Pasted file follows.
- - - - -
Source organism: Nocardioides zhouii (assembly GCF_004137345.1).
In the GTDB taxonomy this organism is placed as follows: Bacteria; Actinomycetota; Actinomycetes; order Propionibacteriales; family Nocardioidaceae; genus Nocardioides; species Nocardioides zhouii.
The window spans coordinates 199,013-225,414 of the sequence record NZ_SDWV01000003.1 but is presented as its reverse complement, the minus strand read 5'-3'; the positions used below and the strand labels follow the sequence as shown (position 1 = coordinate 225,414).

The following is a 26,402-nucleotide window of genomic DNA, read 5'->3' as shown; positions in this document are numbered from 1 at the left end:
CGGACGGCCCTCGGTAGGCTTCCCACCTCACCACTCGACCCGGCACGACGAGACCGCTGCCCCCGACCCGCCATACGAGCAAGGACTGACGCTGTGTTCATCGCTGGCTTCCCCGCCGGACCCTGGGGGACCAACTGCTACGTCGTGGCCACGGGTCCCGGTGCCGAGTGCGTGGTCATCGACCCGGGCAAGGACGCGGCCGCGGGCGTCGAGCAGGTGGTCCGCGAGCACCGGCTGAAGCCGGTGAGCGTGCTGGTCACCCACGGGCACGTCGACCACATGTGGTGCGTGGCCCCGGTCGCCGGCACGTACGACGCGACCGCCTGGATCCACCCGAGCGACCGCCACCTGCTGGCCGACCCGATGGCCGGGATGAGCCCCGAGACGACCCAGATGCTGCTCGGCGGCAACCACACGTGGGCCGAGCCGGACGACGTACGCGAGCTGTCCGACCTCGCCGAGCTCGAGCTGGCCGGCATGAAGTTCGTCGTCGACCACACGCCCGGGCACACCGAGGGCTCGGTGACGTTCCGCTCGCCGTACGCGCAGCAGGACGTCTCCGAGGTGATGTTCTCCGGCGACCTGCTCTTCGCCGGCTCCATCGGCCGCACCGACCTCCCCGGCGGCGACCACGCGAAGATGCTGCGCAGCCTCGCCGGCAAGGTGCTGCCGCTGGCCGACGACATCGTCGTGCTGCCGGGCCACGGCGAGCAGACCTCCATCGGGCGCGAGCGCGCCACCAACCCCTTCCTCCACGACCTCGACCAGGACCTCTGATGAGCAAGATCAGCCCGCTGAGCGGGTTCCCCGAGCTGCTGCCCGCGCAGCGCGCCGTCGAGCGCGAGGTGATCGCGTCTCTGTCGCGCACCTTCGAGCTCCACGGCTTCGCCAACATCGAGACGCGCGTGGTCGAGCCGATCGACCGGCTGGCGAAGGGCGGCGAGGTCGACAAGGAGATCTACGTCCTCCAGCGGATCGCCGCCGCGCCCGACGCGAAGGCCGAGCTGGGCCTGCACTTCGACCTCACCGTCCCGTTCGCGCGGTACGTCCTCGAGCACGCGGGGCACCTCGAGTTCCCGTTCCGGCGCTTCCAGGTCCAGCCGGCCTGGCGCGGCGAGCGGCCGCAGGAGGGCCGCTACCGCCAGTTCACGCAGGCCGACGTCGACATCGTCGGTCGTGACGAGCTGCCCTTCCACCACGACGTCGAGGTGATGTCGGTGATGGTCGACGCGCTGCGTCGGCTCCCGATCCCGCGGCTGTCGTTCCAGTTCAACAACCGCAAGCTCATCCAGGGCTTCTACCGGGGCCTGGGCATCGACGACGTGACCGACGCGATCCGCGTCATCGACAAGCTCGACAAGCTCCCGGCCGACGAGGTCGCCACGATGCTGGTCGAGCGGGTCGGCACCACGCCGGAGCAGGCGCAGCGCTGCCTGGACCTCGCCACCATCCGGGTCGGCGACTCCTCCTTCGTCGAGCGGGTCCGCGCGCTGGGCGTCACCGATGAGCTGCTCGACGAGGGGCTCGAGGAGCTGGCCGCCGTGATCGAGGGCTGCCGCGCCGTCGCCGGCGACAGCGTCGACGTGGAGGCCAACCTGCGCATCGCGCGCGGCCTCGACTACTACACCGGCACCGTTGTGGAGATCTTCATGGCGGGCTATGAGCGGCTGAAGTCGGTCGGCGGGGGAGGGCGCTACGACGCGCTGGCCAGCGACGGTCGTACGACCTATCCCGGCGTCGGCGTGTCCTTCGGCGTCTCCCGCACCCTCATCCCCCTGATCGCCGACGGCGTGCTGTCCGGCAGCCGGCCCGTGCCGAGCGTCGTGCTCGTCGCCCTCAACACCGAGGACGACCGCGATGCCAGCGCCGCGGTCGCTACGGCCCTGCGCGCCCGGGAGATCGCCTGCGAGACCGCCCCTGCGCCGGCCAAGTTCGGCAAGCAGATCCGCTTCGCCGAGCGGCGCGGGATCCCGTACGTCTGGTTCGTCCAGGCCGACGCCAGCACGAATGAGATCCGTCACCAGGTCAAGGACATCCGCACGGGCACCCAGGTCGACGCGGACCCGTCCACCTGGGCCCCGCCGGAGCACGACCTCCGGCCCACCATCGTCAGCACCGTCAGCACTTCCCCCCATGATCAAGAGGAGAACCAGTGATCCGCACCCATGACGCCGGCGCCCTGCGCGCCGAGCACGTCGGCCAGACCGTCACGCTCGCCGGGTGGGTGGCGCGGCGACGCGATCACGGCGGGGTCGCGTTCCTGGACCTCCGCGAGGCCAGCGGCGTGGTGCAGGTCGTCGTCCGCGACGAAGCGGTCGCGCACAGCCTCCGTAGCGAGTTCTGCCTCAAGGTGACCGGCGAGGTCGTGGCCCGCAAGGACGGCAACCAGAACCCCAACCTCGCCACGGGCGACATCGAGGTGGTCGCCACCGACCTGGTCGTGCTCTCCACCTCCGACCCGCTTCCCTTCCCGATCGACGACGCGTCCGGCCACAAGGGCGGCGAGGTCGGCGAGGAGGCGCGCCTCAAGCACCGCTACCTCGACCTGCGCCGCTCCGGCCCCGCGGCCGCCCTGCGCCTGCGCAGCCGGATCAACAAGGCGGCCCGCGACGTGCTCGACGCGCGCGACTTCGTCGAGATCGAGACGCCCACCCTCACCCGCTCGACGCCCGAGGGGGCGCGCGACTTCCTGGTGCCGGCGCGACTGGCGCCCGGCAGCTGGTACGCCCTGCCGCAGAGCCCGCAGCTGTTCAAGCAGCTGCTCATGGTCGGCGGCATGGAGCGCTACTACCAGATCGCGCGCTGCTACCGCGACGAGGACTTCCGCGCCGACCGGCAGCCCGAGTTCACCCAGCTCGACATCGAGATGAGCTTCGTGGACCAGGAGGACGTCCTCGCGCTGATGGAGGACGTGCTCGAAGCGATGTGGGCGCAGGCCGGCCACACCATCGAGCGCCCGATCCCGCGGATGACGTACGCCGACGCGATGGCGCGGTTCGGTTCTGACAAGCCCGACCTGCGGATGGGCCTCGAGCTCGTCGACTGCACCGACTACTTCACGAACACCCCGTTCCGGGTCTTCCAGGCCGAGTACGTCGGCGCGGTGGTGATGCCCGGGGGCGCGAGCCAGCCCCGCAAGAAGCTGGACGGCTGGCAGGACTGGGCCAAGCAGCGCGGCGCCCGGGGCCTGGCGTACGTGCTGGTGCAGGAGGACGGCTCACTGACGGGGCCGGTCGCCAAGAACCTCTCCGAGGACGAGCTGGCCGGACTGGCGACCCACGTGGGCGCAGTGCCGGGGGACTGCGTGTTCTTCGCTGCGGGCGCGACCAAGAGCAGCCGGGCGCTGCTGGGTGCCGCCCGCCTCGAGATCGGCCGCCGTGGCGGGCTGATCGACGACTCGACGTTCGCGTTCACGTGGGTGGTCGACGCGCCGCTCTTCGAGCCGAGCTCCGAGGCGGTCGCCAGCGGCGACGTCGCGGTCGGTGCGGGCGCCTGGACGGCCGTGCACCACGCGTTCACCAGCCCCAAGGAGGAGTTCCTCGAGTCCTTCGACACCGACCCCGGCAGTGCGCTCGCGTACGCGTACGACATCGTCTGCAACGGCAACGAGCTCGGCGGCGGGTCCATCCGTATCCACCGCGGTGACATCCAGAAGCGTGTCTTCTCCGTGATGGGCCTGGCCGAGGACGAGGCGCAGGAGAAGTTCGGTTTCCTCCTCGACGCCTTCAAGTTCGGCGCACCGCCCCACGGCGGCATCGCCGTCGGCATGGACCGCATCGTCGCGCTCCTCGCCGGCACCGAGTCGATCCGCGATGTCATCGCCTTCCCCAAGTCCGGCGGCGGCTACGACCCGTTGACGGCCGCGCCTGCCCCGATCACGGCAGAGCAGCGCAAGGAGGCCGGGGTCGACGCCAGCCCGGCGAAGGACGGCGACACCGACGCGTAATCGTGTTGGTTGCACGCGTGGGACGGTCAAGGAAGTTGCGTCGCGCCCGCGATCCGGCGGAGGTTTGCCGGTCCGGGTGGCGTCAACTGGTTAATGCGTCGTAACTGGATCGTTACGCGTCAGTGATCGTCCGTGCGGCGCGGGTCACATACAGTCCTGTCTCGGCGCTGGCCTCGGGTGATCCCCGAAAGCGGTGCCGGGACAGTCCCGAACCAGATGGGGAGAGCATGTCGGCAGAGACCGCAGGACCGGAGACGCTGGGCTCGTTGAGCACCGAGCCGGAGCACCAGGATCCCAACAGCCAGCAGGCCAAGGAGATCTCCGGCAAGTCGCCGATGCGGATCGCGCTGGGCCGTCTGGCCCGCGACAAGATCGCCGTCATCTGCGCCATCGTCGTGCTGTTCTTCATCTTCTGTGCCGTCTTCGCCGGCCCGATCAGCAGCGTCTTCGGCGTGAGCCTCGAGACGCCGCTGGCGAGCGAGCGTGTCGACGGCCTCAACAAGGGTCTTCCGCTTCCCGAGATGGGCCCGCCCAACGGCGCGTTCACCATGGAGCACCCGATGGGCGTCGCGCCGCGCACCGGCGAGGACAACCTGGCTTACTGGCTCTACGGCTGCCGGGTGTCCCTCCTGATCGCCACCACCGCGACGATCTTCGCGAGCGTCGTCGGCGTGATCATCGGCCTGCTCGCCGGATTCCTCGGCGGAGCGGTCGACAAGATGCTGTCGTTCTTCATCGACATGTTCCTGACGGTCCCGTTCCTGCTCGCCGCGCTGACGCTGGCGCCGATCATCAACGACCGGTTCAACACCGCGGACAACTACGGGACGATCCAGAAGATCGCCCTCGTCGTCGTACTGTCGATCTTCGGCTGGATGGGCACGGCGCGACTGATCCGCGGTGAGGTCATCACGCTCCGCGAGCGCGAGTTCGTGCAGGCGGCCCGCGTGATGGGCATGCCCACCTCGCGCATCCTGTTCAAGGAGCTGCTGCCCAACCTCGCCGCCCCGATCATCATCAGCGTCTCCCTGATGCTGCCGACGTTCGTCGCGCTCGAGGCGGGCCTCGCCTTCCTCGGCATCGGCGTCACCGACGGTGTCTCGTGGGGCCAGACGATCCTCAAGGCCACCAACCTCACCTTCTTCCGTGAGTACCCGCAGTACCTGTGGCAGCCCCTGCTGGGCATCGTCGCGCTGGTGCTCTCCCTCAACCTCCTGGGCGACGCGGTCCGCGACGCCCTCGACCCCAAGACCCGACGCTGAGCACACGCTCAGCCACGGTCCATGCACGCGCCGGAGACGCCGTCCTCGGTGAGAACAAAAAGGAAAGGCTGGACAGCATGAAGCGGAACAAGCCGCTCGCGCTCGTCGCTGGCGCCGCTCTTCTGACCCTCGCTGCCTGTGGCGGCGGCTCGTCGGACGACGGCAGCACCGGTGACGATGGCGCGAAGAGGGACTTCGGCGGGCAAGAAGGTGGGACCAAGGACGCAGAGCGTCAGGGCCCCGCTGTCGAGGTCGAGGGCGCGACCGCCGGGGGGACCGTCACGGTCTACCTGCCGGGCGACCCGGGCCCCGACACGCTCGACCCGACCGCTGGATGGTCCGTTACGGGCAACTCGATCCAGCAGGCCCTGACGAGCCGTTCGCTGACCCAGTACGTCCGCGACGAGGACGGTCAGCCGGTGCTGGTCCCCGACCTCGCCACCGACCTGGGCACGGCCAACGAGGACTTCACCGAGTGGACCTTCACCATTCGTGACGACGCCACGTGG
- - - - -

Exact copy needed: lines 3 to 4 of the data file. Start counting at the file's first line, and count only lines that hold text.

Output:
The window spans coordinates 199,013-225,414 of the sequence record NZ_SDWV01000003.1 but is presented as its reverse complement, the minus strand read 5'-3'; the positions used below and the strand labels follow the sequence as shown (position 1 = coordinate 225,414).

The following is a 26,402-nucleotide window of genomic DNA, read 5'->3' as shown; positions in this document are numbered from 1 at the left end: